Travelling on a diesel train can expose you to far higher levels of harmful particulates than standing beside a busy road, a Danish study has found. Diesel exhaust is associated with an increased risk of lung cancer, as well as other lung and cardiovascular diseases.

Those sitting on carriages being pulled by a diesel engine, especially close to the engine, breathe in a much larger dose of diesel fumes. Measurements revealed that ultrafine particles were 35-fold higher and black carbon or soot six-fold higher inside carriages pulled by diesel trains versus electric.1 Ultrafine particles are often carbon nanoparticles, coated with hydrocarbons and metals.

I would recommend to passengers to sit as far as possible from the engine when the train is being pulled

Greg Evans, University of Toronto, Canada

‘Ultrafine particles are of most concern because they are believed to go deeper into the lungs,’ says lead author Maria Helena Andersen at the University of Copenhagen. Ultrafine particle levels exceeded 200,000 particles/cm3 inside carriages pulled by diesel engines, whereas a busy street in Copenhagen averaged 40,000 particles/cm3. These particles have been linked to sluggish cognitive development in children and neurocognitive diseases in older adults.

The team found that someone sitting in the front carriage pulled by a diesel engine is exposed to average concentrations of 400,000 particles/cm3. Levels of black carbon and ultrafine particle were also elevated for those catching the first morning train, possibly because the engine was ‘cold’ and running at suboptimal efficiency. Co-author Ulla Vogel at the Technical University of Denmark says rail companies should prioritise replacing diesel engines with newer, more environmentally friendly trains.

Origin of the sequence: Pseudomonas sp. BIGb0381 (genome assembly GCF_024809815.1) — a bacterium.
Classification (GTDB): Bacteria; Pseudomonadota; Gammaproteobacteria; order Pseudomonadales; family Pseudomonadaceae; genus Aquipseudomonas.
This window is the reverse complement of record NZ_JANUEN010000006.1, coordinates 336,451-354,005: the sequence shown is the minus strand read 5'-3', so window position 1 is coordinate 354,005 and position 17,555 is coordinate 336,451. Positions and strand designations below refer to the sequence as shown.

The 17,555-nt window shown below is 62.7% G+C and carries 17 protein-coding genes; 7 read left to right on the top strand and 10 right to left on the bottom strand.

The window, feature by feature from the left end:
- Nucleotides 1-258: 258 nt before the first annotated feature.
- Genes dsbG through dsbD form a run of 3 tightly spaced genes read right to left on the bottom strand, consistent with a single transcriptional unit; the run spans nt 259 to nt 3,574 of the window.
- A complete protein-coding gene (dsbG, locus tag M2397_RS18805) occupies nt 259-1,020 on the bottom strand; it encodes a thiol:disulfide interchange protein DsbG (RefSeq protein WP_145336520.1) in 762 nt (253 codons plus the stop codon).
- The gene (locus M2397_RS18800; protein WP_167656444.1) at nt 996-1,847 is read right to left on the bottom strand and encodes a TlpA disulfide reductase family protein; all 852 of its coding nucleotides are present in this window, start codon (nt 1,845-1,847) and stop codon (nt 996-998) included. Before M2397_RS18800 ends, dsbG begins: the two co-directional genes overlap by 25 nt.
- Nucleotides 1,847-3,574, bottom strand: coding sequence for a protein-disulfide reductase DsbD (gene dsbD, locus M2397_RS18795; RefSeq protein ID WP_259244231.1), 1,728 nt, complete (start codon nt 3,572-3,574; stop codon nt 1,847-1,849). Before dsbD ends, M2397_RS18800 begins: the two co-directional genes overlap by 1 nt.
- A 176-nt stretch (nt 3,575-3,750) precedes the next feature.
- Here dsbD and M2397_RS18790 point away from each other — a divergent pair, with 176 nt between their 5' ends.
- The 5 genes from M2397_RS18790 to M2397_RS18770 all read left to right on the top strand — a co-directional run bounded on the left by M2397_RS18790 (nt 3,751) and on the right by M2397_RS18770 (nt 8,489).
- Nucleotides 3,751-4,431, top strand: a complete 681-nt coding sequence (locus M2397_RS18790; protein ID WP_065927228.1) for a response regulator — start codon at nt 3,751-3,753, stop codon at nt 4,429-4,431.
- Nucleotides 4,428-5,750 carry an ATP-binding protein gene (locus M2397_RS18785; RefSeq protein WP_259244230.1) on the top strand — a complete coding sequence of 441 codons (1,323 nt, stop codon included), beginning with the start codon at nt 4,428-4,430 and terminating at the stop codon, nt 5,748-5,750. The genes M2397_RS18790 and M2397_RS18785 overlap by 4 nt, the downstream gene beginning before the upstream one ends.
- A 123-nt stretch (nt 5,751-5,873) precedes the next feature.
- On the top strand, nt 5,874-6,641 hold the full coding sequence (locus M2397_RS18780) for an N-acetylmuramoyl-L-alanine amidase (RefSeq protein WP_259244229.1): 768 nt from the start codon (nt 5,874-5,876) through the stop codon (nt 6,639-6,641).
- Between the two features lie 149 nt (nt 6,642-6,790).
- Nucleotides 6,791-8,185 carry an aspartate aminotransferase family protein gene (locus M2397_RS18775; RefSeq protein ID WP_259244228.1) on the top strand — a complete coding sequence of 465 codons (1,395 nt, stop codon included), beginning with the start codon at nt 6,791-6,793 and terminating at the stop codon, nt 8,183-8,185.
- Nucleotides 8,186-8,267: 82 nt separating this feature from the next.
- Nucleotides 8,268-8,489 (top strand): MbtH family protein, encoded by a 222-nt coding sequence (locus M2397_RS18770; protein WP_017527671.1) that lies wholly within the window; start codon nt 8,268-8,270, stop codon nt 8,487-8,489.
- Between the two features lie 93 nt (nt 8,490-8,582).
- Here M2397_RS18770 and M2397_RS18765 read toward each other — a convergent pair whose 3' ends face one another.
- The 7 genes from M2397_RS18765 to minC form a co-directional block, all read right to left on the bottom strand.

The authors also calculated the increased risk of lung cancer railway workers faced from elevated black carbon levels. The researchers estimate that there would be around 160 more lung cancer deaths per 10,000 rail workers over a lifetime.

Greg Evans at the University of Toronto, Canada, notes that a Dutch study recommended 1μg/m3 of black carbon as an upper limit for occupational exposure based on cancer risk, whereas passenger carriages pulled by Danish diesel trains had 20μg/m3 of soot inside. ‘These levels do suggest excessive exposure to diesel exhaust,’ he adds.

Evans previously reported that diesel trains pulling carriages in Toronto, Canada, had 18 times higher concentrations of ultrafine particles than those being pushed.2 ‘I would recommend to passengers, particularly those susceptible to exposure, such as asthmatics, to sit as far as possible from the engine when the train is being pulled,’ Evans advises. ‘When the train is being pushed the air quality is a lot better [everywhere].’

The diesel trains in the Copenhagen study date from the 1980s and newer diesels may not be as polluting, however. The Copenhagen team now plan to investigate health biomarkers in the 29 volunteers who carried the monitoring equipment on these trains.